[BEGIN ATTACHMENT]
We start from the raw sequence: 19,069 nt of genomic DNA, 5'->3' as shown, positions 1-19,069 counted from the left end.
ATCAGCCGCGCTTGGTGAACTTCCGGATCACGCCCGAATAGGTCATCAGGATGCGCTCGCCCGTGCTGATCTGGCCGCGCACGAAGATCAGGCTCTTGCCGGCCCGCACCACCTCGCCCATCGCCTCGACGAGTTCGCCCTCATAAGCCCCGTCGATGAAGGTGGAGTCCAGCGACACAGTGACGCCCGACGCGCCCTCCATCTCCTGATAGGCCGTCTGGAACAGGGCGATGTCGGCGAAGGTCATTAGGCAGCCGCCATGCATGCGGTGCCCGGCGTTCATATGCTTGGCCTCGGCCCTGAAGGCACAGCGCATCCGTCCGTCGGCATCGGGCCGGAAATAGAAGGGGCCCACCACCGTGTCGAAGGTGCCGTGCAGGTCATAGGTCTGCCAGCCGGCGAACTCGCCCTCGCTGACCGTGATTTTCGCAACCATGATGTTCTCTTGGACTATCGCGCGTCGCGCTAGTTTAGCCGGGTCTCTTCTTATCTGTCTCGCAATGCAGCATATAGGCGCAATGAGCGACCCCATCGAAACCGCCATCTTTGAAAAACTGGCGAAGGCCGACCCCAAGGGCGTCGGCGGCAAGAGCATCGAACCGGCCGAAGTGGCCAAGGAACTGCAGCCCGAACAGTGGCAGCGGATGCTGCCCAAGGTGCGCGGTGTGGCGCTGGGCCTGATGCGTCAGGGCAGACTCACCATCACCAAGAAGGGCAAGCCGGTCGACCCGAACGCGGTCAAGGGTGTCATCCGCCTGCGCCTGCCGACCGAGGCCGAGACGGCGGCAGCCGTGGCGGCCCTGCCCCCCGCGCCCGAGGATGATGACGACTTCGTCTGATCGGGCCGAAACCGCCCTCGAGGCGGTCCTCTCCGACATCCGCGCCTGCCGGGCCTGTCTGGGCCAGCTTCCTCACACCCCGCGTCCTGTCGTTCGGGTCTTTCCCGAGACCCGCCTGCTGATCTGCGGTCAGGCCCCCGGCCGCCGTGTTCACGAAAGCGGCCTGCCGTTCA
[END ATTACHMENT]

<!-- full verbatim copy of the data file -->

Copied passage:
We start from the raw sequence: 19,069 nt of genomic DNA, 5'->3' as shown, positions 1-19,069 counted from the left end.
ATCAGCCGCGCTTGGTGAACTTCCGGATCACGCCCGAATAGGTCATCAGGATGCGCTCGCCCGTGCTGATCTGGCCGCGCACGAAGATCAGGCTCTTGCCGGCCCGCACCACCTCGCCCATCGCCTCGACGAGTTCGCCCTCATAAGCCCCGTCGATGAAGGTGGAGTCCAGCGACACAGTGACGCCCGACGCGCCCTCCATCTCCTGATAGGCCGTCTGGAACAGGGCGATGTCGGCGAAGGTCATTAGGCAGCCGCCATGCATGCGGTGCCCGGCGTTCATATGCTTGGCCTCGGCCCTGAAGGCACAGCGCATCCGTCCGTCGGCATCGGGCCGGAAATAGAAGGGGCCCACCACCGTGTCGAAGGTGCCGTGCAGGTCATAGGTCTGCCAGCCGGCGAACTCGCCCTCGCTGACCGTGATTTTCGCAACCATGATGTTCTCTTGGACTATCGCGCGTCGCGCTAGTTTAGCCGGGTCTCTTCTTATCTGTCTCGCAATGCAGCATATAGGCGCAATGAGCGACCCCATCGAAACCGCCATCTTTGAAAAACTGGCGAAGGCCGACCCCAAGGGCGTCGGCGGCAAGAGCATCGAACCGGCCGAAGTGGCCAAGGAACTGCAGCCCGAACAGTGGCAGCGGATGCTGCCCAAGGTGCGCGGTGTGGCGCTGGGCCTGATGCGTCAGGGCAGACTCACCATCACCAAGAAGGGCAAGCCGGTCGACCCGAACGCGGTCAAGGGTGTCATCCGCCTGCGCCTGCCGACCGAGGCCGAGACGGCGGCAGCCGTGGCGGCCCTGCCCCCCGCGCCCGAGGATGATGACGACTTCGTCTGATCGGGCCGAAACCGCCCTCGAGGCGGTCCTCTCCGACATCCGCGCCTGCCGGGCCTGTCTGGGCCAGCTTCCTCACACCCCGCGTCCTGTCGTTCGGGTCTTTCCCGAGACCCGCCTGCTGATCTGCGGTCAGGCCCCCGGCCGCCGTGTTCACGAAAGCGGCCTGCCGTTCA